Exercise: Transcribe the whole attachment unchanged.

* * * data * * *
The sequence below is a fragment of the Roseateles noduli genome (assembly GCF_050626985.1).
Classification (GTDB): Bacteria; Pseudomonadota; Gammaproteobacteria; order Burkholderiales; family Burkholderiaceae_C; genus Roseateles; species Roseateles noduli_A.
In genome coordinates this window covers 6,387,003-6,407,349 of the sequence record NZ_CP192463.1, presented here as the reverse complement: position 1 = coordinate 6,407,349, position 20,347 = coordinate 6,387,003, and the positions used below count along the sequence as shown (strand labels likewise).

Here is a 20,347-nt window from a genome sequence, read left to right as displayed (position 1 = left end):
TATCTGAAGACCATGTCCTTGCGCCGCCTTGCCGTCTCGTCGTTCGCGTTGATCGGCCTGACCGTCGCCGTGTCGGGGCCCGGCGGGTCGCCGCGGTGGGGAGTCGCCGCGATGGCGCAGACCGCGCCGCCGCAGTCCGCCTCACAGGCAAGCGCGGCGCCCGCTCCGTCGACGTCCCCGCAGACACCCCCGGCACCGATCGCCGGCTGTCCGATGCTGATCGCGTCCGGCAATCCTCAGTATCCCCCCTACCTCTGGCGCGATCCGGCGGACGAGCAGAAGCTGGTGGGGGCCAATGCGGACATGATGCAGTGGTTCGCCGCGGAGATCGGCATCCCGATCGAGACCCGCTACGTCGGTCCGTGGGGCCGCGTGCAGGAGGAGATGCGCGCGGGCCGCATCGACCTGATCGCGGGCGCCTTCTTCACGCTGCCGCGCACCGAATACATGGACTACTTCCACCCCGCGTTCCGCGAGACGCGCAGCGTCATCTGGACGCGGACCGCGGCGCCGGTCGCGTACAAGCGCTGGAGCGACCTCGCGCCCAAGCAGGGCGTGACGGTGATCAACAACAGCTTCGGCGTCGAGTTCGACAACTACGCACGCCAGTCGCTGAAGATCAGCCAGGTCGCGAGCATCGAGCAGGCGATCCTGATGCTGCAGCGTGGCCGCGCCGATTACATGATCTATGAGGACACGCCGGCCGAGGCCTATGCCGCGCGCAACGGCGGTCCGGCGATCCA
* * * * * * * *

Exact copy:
The sequence below is a fragment of the Roseateles noduli genome (assembly GCF_050626985.1).
Classification (GTDB): Bacteria; Pseudomonadota; Gammaproteobacteria; order Burkholderiales; family Burkholderiaceae_C; genus Roseateles; species Roseateles noduli_A.
In genome coordinates this window covers 6,387,003-6,407,349 of the sequence record NZ_CP192463.1, presented here as the reverse complement: position 1 = coordinate 6,407,349, position 20,347 = coordinate 6,387,003, and the positions used below count along the sequence as shown (strand labels likewise).

Here is a 20,347-nt window from a genome sequence, read left to right as displayed (position 1 = left end):
TATCTGAAGACCATGTCCTTGCGCCGCCTTGCCGTCTCGTCGTTCGCGTTGATCGGCCTGACCGTCGCCGTGTCGGGGCCCGGCGGGTCGCCGCGGTGGGGAGTCGCCGCGATGGCGCAGACCGCGCCGCCGCAGTCCGCCTCACAGGCAAGCGCGGCGCCCGCTCCGTCGACGTCCCCGCAGACACCCCCGGCACCGATCGCCGGCTGTCCGATGCTGATCGCGTCCGGCAATCCTCAGTATCCCCCCTACCTCTGGCGCGATCCGGCGGACGAGCAGAAGCTGGTGGGGGCCAATGCGGACATGATGCAGTGGTTCGCCGCGGAGATCGGCATCCCGATCGAGACCCGCTACGTCGGTCCGTGGGGCCGCGTGCAGGAGGAGATGCGCGCGGGCCGCATCGACCTGATCGCGGGCGCCTTCTTCACGCTGCCGCGCACCGAATACATGGACTACTTCCACCCCGCGTTCCGCGAGACGCGCAGCGTCATCTGGACGCGGACCGCGGCGCCGGTCGCGTACAAGCGCTGGAGCGACCTCGCGCCCAAGCAGGGCGTGACGGTGATCAACAACAGCTTCGGCGTCGAGTTCGACAACTACGCACGCCAGTCGCTGAAGATCAGCCAGGTCGCGAGCATCGAGCAGGCGATCCTGATGCTGCAGCGTGGCCGCGCCGATTACATGATCTATGAGGACACGCCGGCCGAGGCCTATGCCGCGCGCAACGGCGGTCCGGCGATCCA